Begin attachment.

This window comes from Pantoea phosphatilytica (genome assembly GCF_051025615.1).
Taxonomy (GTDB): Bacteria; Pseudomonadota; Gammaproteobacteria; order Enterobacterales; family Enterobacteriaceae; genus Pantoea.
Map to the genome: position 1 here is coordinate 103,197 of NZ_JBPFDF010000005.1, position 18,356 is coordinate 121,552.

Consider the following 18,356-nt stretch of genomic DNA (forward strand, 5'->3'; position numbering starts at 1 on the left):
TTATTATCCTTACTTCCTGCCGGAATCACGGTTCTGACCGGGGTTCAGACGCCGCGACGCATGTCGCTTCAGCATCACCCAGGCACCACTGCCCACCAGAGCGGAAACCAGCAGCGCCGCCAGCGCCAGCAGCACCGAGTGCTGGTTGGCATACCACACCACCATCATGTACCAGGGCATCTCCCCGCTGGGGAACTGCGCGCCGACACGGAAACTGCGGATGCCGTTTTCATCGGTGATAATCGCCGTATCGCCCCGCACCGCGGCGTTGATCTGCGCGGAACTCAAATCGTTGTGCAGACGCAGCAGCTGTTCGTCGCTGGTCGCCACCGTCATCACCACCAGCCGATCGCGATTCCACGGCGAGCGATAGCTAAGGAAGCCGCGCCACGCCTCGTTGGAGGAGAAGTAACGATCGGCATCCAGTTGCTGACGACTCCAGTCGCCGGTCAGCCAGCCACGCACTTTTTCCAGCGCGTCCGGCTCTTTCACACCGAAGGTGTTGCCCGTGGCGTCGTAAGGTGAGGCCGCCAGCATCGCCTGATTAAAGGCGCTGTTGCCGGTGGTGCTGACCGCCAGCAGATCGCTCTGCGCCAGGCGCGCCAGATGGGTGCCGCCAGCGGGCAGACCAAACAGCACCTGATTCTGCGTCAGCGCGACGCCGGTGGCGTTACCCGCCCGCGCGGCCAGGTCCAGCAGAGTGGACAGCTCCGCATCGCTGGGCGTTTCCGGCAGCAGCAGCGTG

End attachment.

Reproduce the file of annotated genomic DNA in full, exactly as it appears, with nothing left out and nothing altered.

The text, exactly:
This window comes from Pantoea phosphatilytica (genome assembly GCF_051025615.1).
Taxonomy (GTDB): Bacteria; Pseudomonadota; Gammaproteobacteria; order Enterobacterales; family Enterobacteriaceae; genus Pantoea.
Map to the genome: position 1 here is coordinate 103,197 of NZ_JBPFDF010000005.1, position 18,356 is coordinate 121,552.

Consider the following 18,356-nt stretch of genomic DNA (forward strand, 5'->3'; position numbering starts at 1 on the left):
TTATTATCCTTACTTCCTGCCGGAATCACGGTTCTGACCGGGGTTCAGACGCCGCGACGCATGTCGCTTCAGCATCACCCAGGCACCACTGCCCACCAGAGCGGAAACCAGCAGCGCCGCCAGCGCCAGCAGCACCGAGTGCTGGTTGGCATACCACACCACCATCATGTACCAGGGCATCTCCCCGCTGGGGAACTGCGCGCCGACACGGAAACTGCGGATGCCGTTTTCATCGGTGATAATCGCCGTATCGCCCCGCACCGCGGCGTTGATCTGCGCGGAACTCAAATCGTTGTGCAGACGCAGCAGCTGTTCGTCGCTGGTCGCCACCGTCATCACCACCAGCCGATCGCGATTCCACGGCGAGCGATAGCTAAGGAAGCCGCGCCACGCCTCGTTGGAGGAGAAGTAACGATCGGCATCCAGTTGCTGACGACTCCAGTCGCCGGTCAGCCAGCCACGCACTTTTTCCAGCGCGTCCGGCTCTTTCACACCGAAGGTGTTGCCCGTGGCGTCGTAAGGTGAGGCCGCCAGCATCGCCTGATTAAAGGCGCTGTTGCCGGTGGTGCTGACCGCCAGCAGATCGCTCTGCGCCAGGCGCGCCAGATGGGTGCCGCCAGCGGGCAGACCAAACAGCACCTGATTCTGCGTCAGCGCGACGCCGGTGGCGTTACCCGCCCGCGCGGCCAGGTCCAGCAGAGTGGACAGCTCCGCATCGCTGGGCGTTTCCGGCAGCAGCAGCGTG